Jessica Abel: I think it’s fascinating that with where we’re at right now with your life trajectory, that the one place you appear in "Out on the Wire" really is in the voice chapter where you’re talking, we’re talking about interviews and characters and how do you develop this? And there’s the scene that I’m talking about here is there’s, I’m going to read from this.
You say, "I just want people to be heard. I want to be the facilitator for getting their stories to people who should hear them." And then we go back and forth about a bunch of things. And you talk about how it’s hard to stay, you know, producers labor very hard to stay true to what interviewees mean, but do so while making a huge number of alterations to what they actually say.
So you clear it, you clean things up, take out their likes, you know, kind of get likes and ums go away and like things get cleaner. But also you say "you actually enabled them to be heard in the way that they, it seems that they intended" and I had actually edited that. Like you’re you actually said a bunch of other stuff and I like edited it together.
And then I depicted it as like word balloons, taped together with tape, and I’m like holding it up, like, look, this is what she said. And um, and then I quote back to you, "I go seems like they intended and you go, "Right. Ha ha. That’s where things get a little hairy. That’s the rub."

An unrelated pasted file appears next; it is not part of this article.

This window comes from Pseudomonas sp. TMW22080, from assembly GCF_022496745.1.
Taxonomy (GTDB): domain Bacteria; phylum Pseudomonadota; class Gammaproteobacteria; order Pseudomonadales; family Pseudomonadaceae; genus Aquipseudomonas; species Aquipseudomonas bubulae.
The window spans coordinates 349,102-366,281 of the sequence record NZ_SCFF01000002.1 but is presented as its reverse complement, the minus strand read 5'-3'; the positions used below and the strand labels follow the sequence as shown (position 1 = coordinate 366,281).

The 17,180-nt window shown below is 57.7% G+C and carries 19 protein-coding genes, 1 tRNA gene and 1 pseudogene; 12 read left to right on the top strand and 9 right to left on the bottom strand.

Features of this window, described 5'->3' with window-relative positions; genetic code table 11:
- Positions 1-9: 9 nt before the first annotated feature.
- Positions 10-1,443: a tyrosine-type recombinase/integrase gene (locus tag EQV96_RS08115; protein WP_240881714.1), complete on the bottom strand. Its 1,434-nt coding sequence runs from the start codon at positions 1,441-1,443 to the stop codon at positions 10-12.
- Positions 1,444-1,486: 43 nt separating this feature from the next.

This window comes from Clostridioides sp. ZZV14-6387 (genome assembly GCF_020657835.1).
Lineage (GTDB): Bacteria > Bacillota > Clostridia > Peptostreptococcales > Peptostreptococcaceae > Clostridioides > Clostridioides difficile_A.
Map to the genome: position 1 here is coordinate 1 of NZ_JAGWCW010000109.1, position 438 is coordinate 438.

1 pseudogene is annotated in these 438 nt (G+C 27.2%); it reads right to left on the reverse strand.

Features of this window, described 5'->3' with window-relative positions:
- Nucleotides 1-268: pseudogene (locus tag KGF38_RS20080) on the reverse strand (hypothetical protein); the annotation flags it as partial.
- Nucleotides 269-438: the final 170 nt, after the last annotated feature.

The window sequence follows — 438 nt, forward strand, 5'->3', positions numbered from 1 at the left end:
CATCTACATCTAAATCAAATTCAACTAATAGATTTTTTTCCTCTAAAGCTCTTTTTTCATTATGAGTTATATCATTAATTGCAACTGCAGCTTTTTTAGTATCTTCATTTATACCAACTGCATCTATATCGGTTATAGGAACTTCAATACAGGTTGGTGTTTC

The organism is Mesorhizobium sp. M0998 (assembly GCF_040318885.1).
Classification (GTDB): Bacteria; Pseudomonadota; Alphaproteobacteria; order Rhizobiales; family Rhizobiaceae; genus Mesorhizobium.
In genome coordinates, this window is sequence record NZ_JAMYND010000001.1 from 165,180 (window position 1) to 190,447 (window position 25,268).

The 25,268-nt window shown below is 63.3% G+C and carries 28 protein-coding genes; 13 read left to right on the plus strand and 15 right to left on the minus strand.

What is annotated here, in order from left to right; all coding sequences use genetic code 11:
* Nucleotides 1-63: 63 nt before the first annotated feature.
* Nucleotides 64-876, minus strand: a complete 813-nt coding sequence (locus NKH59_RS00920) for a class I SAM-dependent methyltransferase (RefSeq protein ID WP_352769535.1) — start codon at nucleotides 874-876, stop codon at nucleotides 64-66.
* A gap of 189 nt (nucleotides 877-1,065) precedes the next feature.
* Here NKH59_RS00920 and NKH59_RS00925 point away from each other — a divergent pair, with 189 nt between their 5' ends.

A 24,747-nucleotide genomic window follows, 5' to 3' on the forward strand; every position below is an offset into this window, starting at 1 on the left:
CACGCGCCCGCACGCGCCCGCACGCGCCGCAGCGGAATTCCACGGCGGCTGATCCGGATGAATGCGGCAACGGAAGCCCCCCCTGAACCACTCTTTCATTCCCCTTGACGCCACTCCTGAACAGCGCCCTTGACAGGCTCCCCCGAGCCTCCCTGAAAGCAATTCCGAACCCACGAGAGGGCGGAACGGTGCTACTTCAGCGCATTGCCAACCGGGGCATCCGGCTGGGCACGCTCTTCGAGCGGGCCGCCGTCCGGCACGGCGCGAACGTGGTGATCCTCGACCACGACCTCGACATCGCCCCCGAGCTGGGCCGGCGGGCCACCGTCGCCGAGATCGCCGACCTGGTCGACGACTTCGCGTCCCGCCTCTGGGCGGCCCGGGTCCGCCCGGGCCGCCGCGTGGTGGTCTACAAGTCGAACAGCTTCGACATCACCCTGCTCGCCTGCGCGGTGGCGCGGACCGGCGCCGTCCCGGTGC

Julia DeWitt: Yes, it sure is.
Jessica Abel: So I’m seeing like, now that we’re talking about this and I’m like going back to that and putting that this is a conversation with 2012, like I’m now seeing like a direct through line from that to this moment where you’re like, I’m doing something else now.
Julia DeWitt: Yes. It’s funny. I’m having, as you were reading that I’m having that experience of, I don’t know, I’ve like journaled on and off since I was eight and it is like every time I look back at a journal, I’m, what’s surprising about it is how I have basically like the same five thoughts over and over again. One was like, oh yeah, I’ve always been kind of preoccupied with like this area of the relationship sort of since the beginning it’s been like. It’s interesting to wonder why I’ve been so interested in it for so long, but